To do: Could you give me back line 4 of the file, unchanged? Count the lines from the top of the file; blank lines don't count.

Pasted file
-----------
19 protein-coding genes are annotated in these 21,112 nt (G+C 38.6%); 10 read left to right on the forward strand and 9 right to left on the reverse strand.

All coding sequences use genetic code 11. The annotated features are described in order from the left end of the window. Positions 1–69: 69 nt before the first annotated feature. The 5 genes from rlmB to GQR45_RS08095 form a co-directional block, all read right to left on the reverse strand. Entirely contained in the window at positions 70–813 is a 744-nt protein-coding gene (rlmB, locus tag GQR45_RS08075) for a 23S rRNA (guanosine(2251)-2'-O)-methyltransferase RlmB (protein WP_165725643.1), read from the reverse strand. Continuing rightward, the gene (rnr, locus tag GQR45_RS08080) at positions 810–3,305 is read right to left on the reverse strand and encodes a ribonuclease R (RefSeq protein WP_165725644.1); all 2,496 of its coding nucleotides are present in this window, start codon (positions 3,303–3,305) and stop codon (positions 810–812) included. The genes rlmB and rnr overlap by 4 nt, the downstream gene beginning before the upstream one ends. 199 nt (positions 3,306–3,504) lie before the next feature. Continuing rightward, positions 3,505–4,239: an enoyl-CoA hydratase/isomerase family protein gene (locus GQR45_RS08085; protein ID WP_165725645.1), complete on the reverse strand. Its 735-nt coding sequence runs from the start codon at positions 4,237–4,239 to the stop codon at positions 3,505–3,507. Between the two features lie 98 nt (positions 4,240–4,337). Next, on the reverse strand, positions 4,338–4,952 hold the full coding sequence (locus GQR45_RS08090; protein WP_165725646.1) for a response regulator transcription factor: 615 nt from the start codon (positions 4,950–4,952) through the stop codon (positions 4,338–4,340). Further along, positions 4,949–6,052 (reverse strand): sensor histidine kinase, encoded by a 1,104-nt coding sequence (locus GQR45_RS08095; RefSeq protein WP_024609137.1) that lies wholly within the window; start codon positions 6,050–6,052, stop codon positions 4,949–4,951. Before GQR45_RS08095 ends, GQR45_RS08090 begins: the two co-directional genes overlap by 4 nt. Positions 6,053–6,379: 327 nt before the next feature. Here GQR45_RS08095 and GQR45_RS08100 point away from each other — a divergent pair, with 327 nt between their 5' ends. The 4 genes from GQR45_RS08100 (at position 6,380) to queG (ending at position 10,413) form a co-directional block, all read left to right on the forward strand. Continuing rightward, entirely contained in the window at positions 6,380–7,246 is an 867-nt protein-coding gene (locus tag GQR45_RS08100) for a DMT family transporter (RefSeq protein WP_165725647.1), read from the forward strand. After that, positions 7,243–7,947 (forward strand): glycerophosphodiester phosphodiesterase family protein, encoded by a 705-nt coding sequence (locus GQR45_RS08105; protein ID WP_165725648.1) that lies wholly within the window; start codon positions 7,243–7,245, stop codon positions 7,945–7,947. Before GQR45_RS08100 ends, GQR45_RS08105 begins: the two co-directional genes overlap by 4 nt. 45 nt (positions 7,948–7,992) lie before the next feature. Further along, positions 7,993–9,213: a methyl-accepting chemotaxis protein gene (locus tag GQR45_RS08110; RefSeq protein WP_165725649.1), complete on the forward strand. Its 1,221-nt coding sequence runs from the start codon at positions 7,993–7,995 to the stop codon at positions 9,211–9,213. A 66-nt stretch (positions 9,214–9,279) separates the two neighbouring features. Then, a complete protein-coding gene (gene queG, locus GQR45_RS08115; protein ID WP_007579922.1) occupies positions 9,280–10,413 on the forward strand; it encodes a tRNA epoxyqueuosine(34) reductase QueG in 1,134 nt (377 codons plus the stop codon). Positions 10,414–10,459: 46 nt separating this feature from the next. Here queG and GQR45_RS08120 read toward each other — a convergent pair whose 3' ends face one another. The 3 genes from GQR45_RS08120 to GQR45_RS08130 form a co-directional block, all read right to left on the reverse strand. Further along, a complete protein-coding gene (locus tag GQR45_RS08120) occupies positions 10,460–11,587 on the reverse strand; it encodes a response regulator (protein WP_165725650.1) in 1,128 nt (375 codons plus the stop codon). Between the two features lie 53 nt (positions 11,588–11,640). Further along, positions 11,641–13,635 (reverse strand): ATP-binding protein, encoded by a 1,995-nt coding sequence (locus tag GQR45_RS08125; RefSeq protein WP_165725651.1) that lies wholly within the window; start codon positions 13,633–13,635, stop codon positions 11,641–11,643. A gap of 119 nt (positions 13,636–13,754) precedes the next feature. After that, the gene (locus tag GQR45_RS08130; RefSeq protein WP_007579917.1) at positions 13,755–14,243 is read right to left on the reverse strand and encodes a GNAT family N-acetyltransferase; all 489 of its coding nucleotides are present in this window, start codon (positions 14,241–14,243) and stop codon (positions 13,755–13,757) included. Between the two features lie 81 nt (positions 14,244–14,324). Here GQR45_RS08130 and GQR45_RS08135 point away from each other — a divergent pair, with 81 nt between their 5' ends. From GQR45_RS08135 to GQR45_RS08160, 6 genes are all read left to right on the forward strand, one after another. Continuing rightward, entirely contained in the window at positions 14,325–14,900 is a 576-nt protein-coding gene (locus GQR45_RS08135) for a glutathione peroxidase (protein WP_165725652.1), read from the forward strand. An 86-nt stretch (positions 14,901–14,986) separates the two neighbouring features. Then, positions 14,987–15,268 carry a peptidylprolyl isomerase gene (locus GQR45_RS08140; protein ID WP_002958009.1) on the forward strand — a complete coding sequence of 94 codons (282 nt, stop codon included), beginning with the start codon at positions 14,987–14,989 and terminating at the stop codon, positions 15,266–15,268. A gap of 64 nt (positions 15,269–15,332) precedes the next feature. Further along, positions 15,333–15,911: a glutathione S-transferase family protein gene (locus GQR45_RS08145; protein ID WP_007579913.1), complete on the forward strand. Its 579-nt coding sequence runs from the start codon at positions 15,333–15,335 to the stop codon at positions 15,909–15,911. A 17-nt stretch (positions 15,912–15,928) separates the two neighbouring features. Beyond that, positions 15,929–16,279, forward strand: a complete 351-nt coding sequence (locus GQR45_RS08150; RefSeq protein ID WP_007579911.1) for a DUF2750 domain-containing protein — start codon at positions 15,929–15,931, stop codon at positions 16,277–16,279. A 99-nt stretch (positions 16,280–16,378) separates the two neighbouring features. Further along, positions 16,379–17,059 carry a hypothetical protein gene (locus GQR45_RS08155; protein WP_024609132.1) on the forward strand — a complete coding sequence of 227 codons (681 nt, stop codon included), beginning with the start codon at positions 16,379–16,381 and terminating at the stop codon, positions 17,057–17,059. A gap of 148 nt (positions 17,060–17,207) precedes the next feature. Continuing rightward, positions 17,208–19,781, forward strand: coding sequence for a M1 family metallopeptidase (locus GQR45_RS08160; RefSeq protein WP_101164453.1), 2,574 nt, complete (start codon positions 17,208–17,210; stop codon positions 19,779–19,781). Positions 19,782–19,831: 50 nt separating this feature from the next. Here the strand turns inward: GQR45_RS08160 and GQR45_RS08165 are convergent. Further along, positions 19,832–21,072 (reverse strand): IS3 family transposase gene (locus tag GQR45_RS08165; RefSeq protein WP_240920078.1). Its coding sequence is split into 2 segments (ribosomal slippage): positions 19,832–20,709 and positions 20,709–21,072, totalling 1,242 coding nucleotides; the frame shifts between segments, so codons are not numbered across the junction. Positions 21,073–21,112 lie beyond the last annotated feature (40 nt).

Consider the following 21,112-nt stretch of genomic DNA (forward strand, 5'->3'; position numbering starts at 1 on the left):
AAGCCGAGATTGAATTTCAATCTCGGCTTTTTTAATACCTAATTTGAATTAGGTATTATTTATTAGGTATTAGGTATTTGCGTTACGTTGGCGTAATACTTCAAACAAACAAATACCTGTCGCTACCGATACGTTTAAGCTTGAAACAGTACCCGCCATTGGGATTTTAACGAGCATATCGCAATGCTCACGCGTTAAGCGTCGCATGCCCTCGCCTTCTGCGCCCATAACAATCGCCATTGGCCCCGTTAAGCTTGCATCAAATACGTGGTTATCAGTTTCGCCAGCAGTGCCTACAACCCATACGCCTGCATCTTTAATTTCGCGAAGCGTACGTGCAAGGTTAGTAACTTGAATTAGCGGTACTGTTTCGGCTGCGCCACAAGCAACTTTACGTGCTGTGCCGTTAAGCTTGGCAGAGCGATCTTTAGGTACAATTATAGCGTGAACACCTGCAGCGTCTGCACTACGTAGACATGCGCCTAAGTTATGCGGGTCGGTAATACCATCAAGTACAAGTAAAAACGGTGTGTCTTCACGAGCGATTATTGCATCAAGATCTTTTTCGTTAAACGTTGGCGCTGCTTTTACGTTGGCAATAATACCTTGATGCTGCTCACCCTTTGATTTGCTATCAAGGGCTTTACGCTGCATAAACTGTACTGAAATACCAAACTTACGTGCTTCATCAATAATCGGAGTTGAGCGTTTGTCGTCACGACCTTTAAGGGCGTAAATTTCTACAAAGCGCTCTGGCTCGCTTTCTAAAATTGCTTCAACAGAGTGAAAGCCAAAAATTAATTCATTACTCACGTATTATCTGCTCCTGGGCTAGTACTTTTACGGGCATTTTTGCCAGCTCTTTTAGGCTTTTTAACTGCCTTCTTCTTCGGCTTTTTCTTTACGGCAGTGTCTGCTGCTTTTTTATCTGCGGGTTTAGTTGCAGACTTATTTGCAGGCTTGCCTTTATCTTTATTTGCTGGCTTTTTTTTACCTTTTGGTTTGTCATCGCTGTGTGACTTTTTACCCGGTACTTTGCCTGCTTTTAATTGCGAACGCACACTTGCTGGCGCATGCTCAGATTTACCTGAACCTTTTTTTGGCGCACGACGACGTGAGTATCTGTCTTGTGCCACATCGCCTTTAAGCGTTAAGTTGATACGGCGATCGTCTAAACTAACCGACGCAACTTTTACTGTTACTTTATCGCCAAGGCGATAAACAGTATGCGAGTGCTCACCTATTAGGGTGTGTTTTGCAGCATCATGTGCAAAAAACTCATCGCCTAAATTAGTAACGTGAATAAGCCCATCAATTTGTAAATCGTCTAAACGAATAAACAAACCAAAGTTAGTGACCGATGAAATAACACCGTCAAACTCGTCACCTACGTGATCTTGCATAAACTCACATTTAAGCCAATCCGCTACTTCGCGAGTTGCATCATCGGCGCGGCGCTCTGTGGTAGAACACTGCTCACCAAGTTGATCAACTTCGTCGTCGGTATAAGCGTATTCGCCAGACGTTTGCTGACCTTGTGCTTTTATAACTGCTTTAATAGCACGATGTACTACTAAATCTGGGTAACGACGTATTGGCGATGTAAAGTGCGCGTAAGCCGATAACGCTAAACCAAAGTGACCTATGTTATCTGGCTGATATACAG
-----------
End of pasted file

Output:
AAGCCGAGATTGAATTTCAATCTCGGCTTTTTTAATACCTAATTTGAATTAGGTATTATTTATTAGGTATTAGGTATTTGCGTTACGTTGGCGTAATACTTCAAACAAACAAATACCTGTCGCTACCGATACGTTTAAGCTTGAAACAGTACCCGCCATTGGGATTTTAACGAGCATATCGCAATGCTCACGCGTTAAGCGTCGCATGCCCTCGCCTTCTGCGCCCATAACAATCGCCATTGGCCCCGTTAAGCTTGCATCAAATACGTGGTTATCAGTTTCGCCAGCAGTGCCTACAACCCATACGCCTGCATCTTTAATTTCGCGAAGCGTACGTGCAAGGTTAGTAACTTGAATTAGCGGTACTGTTTCGGCTGCGCCACAAGCAACTTTACGTGCTGTGCCGTTAAGCTTGGCAGAGCGATCTTTAGGTACAATTATAGCGTGAACACCTGCAGCGTCTGCACTACGTAGACATGCGCCTAAGTTATGCGGGTCGGTAATACCATCAAGTACAAGTAAAAACGGTGTGTCTTCACGAGCGATTATTGCATCAAGATCTTTTTCGTTAAACGTTGGCGCTGCTTTTACGTTGGCAATAATACCTTGATGCTGCTCACCCTTTGATTTGCTATCAAGGGCTTTACGCTGCATAAACTGTACTGAAATACCAAACTTACGTGCTTCATCAATAATCGGAGTTGAGCGTTTGTCGTCACGACCTTTAAGGGCGTAAATTTCTACAAAGCGCTCTGGCTCGCTTTCTAAAATTGCTTCAACAGAGTGAAAGCCAAAAATTAATTCATTACTCACGTATTATCTGCTCCTGGGCTAGTACTTTTACGGGCATTTTTGCCAGCTCTTTTAGGCTTTTTAACTGCCTTCTTCTTCGGCTTTTTCTTTACGGCAGTGTCTGCTGCTTTTTTATCTGCGGGTTTAGTTGCAGACTTATTTGCAGGCTTGCCTTTATCTTTATTTGCTGGCTTTTTTTTACCTTTTGGTTTGTCATCGCTGTGTGACTTTTTACCCGGTACTTTGCCTGCTTTTAATTGCGAACGCACACTTGCTGGCGCATGCTCAGATTTACCTGAACCTTTTTTTGGCGCACGACGACGTGAGTATCTGTCTTGTGCCACATCGCCTTTAAGCGTTAAGTTGATACGGCGATCGTCTAAACTAACCGACGCAACTTTTACTGTTACTTTATCGCCAAGGCGATAAACAGTATGCGAGTGCTCACCTATTAGGGTGTGTTTTGCAGCATCATGTGCAAAAAACTCATCGCCTAAATTAGTAACGTGAATAAGCCCATCAATTTGTAAATCGTCTAAACGAATAAACAAACCAAAGTTAGTGACCGATGAAATAACACCGTCAAACTCGTCACCTACGTGATCTTGCATAAACTCACATTTAAGCCAATCCGCTACTTCGCGAGTTGCATCATCGGCGCGGCGCTCTGTGGTAGAACACTGCTCACCAAGTTGATCAACTTCGTCGTCGGTATAAGCGTATTCGCCAGACGTTTGCTGACCTTGTGCTTTTATAACTGCTTTAATAGCACGATGTACTACTAAATCTGGGTAACGACGTATTGGCGATGTAAAGTGCGCGTAAGCCGATAACGCTAAACCAAAGTGACCTATGTTATCTGGCTGATATACAG